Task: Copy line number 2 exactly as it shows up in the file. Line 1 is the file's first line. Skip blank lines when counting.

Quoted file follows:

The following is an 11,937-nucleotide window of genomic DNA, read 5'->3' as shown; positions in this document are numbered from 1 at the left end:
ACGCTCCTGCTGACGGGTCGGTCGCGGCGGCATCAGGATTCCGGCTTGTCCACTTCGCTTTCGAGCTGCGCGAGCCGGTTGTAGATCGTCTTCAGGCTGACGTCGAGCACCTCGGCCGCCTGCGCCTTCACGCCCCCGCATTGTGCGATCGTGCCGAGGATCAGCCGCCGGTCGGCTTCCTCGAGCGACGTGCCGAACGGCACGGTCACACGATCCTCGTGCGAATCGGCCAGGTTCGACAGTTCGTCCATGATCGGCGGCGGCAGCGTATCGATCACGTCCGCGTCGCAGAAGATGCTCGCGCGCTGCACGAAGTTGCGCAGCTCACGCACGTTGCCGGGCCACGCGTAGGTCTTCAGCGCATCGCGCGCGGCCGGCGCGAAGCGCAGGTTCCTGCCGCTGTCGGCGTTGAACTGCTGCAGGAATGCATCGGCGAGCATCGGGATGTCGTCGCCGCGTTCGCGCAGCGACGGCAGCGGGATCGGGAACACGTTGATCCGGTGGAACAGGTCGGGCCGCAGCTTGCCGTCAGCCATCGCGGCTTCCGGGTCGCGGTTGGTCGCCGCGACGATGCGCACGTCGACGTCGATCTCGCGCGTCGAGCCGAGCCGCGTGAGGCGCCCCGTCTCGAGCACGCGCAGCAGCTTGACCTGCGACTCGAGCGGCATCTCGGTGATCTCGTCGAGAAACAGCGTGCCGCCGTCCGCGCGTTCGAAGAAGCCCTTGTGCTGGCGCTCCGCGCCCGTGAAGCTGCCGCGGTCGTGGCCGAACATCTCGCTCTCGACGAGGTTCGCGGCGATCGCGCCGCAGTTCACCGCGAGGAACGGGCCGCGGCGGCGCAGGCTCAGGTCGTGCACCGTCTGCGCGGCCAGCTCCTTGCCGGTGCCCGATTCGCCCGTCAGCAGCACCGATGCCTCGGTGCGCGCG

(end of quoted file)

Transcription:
ACGCTCCTGCTGACGGGTCGGTCGCGGCGGCATCAGGATTCCGGCTTGTCCACTTCGCTTTCGAGCTGCGCGAGCCGGTTGTAGATCGTCTTCAGGCTGACGTCGAGCACCTCGGCCGCCTGCGCCTTCACGCCCCCGCATTGTGCGATCGTGCCGAGGATCAGCCGCCGGTCGGCTTCCTCGAGCGACGTGCCGAACGGCACGGTCACACGATCCTCGTGCGAATCGGCCAGGTTCGACAGTTCGTCCATGATCGGCGGCGGCAGCGTATCGATCACGTCCGCGTCGCAGAAGATGCTCGCGCGCTGCACGAAGTTGCGCAGCTCACGCACGTTGCCGGGCCACGCGTAGGTCTTCAGCGCATCGCGCGCGGCCGGCGCGAAGCGCAGGTTCCTGCCGCTGTCGGCGTTGAACTGCTGCAGGAATGCATCGGCGAGCATCGGGATGTCGTCGCCGCGTTCGCGCAGCGACGGCAGCGGGATCGGGAACACGTTGATCCGGTGGAACAGGTCGGGCCGCAGCTTGCCGTCAGCCATCGCGGCTTCCGGGTCGCGGTTGGTCGCCGCGACGATGCGCACGTCGACGTCGATCTCGCGCGTCGAGCCGAGCCGCGTGAGGCGCCCCGTCTCGAGCACGCGCAGCAGCTTGACCTGCGACTCGAGCGGCATCTCGGTGATCTCGTCGAGAAACAGCGTGCCGCCGTCCGCGCGTTCGAAGAAGCCCTTGTGCTGGCGCTCCGCGCCCGTGAAGCTGCCGCGGTCGTGGCCGAACATCTCGCTCTCGACGAGGTTCGCGGCGATCGCGCCGCAGTTCACCGCGAGGAACGGGCCGCGGCGGCGCAGGCTCAGGTCGTGCACCGTCTGCGCGGCCAGCTCCTTGCCGGTGCCCGATTCGCCCGTCAGCAGCACCGATGCCTCGGTGCGCGCG